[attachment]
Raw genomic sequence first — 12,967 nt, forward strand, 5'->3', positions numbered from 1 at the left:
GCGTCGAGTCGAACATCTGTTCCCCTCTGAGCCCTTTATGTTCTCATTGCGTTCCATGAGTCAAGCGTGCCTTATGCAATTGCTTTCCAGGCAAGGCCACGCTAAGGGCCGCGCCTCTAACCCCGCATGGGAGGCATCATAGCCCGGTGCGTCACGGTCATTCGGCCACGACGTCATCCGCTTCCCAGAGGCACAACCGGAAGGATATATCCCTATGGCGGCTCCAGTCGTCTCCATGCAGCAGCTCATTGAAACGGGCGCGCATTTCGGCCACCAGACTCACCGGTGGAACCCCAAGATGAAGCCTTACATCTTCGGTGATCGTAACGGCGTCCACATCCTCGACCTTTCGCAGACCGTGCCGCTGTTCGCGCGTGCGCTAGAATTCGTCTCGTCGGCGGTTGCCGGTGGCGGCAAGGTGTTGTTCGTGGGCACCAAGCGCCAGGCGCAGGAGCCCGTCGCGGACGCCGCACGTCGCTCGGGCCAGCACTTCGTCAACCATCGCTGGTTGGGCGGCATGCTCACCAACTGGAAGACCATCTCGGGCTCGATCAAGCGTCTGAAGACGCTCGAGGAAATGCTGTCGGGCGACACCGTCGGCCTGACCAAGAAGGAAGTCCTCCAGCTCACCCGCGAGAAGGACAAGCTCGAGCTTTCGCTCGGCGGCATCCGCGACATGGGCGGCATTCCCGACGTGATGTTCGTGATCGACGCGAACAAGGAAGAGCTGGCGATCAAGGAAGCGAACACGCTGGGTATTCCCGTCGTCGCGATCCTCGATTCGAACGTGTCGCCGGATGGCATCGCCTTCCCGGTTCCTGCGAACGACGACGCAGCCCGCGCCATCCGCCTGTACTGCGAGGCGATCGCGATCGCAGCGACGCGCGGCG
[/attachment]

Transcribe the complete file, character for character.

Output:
Raw genomic sequence first — 12,967 nt, forward strand, 5'->3', positions numbered from 1 at the left:
GCGTCGAGTCGAACATCTGTTCCCCTCTGAGCCCTTTATGTTCTCATTGCGTTCCATGAGTCAAGCGTGCCTTATGCAATTGCTTTCCAGGCAAGGCCACGCTAAGGGCCGCGCCTCTAACCCCGCATGGGAGGCATCATAGCCCGGTGCGTCACGGTCATTCGGCCACGACGTCATCCGCTTCCCAGAGGCACAACCGGAAGGATATATCCCTATGGCGGCTCCAGTCGTCTCCATGCAGCAGCTCATTGAAACGGGCGCGCATTTCGGCCACCAGACTCACCGGTGGAACCCCAAGATGAAGCCTTACATCTTCGGTGATCGTAACGGCGTCCACATCCTCGACCTTTCGCAGACCGTGCCGCTGTTCGCGCGTGCGCTAGAATTCGTCTCGTCGGCGGTTGCCGGTGGCGGCAAGGTGTTGTTCGTGGGCACCAAGCGCCAGGCGCAGGAGCCCGTCGCGGACGCCGCACGTCGCTCGGGCCAGCACTTCGTCAACCATCGCTGGTTGGGCGGCATGCTCACCAACTGGAAGACCATCTCGGGCTCGATCAAGCGTCTGAAGACGCTCGAGGAAATGCTGTCGGGCGACACCGTCGGCCTGACCAAGAAGGAAGTCCTCCAGCTCACCCGCGAGAAGGACAAGCTCGAGCTTTCGCTCGGCGGCATCCGCGACATGGGCGGCATTCCCGACGTGATGTTCGTGATCGACGCGAACAAGGAAGAGCTGGCGATCAAGGAAGCGAACACGCTGGGTATTCCCGTCGTCGCGATCCTCGATTCGAACGTGTCGCCGGATGGCATCGCCTTCCCGGTTCCTGCGAACGACGACGCAGCCCGCGCCATCCGCCTGTACTGCGAGGCGATCGCGATCGCAGCGACGCGCGGCG